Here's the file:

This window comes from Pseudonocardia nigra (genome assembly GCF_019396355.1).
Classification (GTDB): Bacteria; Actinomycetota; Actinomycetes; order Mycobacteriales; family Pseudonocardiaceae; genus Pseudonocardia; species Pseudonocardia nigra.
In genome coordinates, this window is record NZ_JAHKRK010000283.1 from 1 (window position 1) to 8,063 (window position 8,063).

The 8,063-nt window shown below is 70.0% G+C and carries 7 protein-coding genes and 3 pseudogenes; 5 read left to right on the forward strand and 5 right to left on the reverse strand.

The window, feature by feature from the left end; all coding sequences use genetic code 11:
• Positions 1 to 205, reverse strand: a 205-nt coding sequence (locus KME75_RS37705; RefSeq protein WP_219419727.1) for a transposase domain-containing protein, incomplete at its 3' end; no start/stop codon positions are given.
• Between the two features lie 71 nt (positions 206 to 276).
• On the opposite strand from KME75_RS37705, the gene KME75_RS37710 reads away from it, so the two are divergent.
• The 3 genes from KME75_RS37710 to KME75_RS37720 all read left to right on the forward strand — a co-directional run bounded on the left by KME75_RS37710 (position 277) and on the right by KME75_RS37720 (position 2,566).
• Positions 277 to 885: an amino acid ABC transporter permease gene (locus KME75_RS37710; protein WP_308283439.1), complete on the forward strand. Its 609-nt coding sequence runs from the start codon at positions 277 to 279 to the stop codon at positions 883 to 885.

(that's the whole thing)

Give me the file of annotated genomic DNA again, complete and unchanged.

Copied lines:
This window comes from Pseudonocardia nigra (genome assembly GCF_019396355.1).
Classification (GTDB): Bacteria; Actinomycetota; Actinomycetes; order Mycobacteriales; family Pseudonocardiaceae; genus Pseudonocardia; species Pseudonocardia nigra.
In genome coordinates, this window is record NZ_JAHKRK010000283.1 from 1 (window position 1) to 8,063 (window position 8,063).

The 8,063-nt window shown below is 70.0% G+C and carries 7 protein-coding genes and 3 pseudogenes; 5 read left to right on the forward strand and 5 right to left on the reverse strand.

The window, feature by feature from the left end; all coding sequences use genetic code 11:
• Positions 1 to 205, reverse strand: a 205-nt coding sequence (locus KME75_RS37705; RefSeq protein WP_219419727.1) for a transposase domain-containing protein, incomplete at its 3' end; no start/stop codon positions are given.
• Between the two features lie 71 nt (positions 206 to 276).
• On the opposite strand from KME75_RS37705, the gene KME75_RS37710 reads away from it, so the two are divergent.
• The 3 genes from KME75_RS37710 to KME75_RS37720 all read left to right on the forward strand — a co-directional run bounded on the left by KME75_RS37710 (position 277) and on the right by KME75_RS37720 (position 2,566).
• Positions 277 to 885: an amino acid ABC transporter permease gene (locus KME75_RS37710; protein WP_308283439.1), complete on the forward strand. Its 609-nt coding sequence runs from the start codon at positions 277 to 279 to the stop codon at positions 883 to 885.